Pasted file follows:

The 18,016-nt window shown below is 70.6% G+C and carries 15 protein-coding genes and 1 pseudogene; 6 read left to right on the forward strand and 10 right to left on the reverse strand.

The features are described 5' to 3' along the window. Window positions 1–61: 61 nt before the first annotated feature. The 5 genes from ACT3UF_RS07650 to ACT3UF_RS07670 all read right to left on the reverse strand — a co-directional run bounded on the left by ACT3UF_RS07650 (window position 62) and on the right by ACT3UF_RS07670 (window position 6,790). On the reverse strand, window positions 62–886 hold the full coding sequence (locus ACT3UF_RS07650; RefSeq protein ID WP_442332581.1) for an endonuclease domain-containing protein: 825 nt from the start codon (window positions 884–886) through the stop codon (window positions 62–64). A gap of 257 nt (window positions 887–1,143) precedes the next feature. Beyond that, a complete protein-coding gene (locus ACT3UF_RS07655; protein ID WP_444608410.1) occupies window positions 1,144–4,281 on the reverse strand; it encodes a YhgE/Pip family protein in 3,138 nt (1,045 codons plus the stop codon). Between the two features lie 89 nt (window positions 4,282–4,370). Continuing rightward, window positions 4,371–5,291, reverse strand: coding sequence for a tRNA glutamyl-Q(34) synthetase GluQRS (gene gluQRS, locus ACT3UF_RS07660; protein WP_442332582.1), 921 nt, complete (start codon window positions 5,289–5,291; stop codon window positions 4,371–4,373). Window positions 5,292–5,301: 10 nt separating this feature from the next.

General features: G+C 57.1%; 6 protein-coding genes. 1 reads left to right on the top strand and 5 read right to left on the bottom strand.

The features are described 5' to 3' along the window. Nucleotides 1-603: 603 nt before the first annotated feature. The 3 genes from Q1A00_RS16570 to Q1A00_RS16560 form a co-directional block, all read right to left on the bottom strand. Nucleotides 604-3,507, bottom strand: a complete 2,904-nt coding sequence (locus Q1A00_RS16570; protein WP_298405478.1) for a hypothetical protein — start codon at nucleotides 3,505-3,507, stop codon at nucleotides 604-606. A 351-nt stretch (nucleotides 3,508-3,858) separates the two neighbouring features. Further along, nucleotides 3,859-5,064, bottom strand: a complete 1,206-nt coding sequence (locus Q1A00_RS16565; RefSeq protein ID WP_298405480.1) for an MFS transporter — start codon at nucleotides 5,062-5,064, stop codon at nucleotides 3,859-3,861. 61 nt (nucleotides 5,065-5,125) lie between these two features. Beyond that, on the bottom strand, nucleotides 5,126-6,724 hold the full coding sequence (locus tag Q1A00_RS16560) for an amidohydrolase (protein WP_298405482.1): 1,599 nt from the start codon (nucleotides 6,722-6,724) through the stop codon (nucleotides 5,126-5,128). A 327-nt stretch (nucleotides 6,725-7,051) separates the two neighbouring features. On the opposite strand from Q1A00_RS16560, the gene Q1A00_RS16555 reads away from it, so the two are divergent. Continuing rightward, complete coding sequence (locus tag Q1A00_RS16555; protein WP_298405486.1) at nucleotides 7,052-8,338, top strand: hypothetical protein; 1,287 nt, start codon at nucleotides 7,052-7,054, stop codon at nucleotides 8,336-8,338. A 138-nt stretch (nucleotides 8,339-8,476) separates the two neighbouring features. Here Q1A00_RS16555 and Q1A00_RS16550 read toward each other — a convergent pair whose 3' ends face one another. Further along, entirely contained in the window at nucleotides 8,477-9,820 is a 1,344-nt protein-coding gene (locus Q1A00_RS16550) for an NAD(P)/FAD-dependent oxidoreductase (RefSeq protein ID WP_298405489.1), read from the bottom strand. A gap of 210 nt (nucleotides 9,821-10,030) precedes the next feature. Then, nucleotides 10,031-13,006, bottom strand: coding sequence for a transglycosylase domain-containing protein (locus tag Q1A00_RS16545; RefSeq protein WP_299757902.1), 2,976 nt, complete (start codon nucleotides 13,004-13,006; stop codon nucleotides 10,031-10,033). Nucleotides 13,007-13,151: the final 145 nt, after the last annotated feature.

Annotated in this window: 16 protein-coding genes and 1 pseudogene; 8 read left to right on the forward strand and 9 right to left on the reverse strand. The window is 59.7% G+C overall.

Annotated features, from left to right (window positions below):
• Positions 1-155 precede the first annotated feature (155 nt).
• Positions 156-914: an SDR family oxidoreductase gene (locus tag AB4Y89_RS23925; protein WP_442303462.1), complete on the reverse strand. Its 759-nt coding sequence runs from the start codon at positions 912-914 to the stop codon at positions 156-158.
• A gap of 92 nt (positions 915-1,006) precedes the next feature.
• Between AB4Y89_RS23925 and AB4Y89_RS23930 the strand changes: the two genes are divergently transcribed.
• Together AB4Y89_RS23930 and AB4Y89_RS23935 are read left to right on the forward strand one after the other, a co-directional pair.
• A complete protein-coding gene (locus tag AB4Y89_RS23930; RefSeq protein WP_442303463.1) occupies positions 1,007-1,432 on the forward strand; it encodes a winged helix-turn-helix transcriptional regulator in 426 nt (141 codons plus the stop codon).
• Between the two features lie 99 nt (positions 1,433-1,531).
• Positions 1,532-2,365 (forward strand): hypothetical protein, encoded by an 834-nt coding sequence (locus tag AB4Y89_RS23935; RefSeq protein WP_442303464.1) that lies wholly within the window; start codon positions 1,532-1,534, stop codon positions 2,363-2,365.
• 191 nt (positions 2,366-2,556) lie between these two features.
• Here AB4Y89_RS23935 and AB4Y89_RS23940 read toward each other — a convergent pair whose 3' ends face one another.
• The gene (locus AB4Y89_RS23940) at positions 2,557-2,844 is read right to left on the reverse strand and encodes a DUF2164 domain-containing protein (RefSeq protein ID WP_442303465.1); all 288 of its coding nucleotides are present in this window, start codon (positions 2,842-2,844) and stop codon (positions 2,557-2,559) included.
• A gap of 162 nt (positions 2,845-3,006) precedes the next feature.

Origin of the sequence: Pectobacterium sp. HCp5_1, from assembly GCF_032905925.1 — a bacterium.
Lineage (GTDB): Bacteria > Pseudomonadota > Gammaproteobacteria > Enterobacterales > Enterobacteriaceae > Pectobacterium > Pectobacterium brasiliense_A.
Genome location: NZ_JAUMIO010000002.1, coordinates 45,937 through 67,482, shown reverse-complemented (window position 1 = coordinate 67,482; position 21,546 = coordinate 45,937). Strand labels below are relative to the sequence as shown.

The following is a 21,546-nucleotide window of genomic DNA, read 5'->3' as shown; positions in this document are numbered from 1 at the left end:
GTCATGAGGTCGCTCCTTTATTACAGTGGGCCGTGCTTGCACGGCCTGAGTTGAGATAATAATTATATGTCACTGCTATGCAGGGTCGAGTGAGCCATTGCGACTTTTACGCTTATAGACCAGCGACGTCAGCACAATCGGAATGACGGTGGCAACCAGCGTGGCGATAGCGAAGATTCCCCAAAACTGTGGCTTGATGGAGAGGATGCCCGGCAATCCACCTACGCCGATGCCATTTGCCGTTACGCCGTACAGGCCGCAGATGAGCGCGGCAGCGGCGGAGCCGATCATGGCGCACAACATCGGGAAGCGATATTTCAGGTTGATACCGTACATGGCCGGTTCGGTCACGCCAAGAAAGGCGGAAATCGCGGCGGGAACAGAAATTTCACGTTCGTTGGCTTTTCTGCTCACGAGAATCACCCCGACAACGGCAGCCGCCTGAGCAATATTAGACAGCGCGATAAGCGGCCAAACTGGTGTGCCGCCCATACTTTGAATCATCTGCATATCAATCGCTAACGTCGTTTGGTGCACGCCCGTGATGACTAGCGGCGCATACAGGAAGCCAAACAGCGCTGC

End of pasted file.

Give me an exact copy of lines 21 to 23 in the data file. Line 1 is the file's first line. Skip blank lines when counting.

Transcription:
Genome location: NZ_JAUMIO010000002.1, coordinates 45,937 through 67,482, shown reverse-complemented (window position 1 = coordinate 67,482; position 21,546 = coordinate 45,937). Strand labels below are relative to the sequence as shown.

The following is a 21,546-nucleotide window of genomic DNA, read 5'->3' as shown; positions in this document are numbered from 1 at the left end:
GTCATGAGGTCGCTCCTTTATTACAGTGGGCCGTGCTTGCACGGCCTGAGTTGAGATAATAATTATATGTCACTGCTATGCAGGGTCGAGTGAGCCATTGCGACTTTTACGCTTATAGACCAGCGACGTCAGCACAATCGGAATGACGGTGGCAACCAGCGTGGCGATAGCGAAGATTCCCCAAAACTGTGGCTTGATGGAGAGGATGCCCGGCAATCCACCTACGCCGATGCCATTTGCCGTTACGCCGTACAGGCCGCAGATGAGCGCGGCAGCGGCGGAGCCGATCATGGCGCACAACATCGGGAAGCGATATTTCAGGTTGATACCGTACATGGCCGGTTCGGTCACGCCAAGAAAGGCGGAAATCGCGGCGGGAACAGAAATTTCACGTTCGTTGGCTTTTCTGCTCACGAGAATCACCCCGACAACGGCAGCCGCCTGAGCAATATTAGACAGCGCGATAAGCGGCCAAACTGGTGTGCCGCCCATACTTTGAATCATCTGCATATCAATCGCTAACGTCGTTTGGTGCACGCCCGTGATGACTAGCGGCGCATACAGGAAGCCAAACAGCGCTGC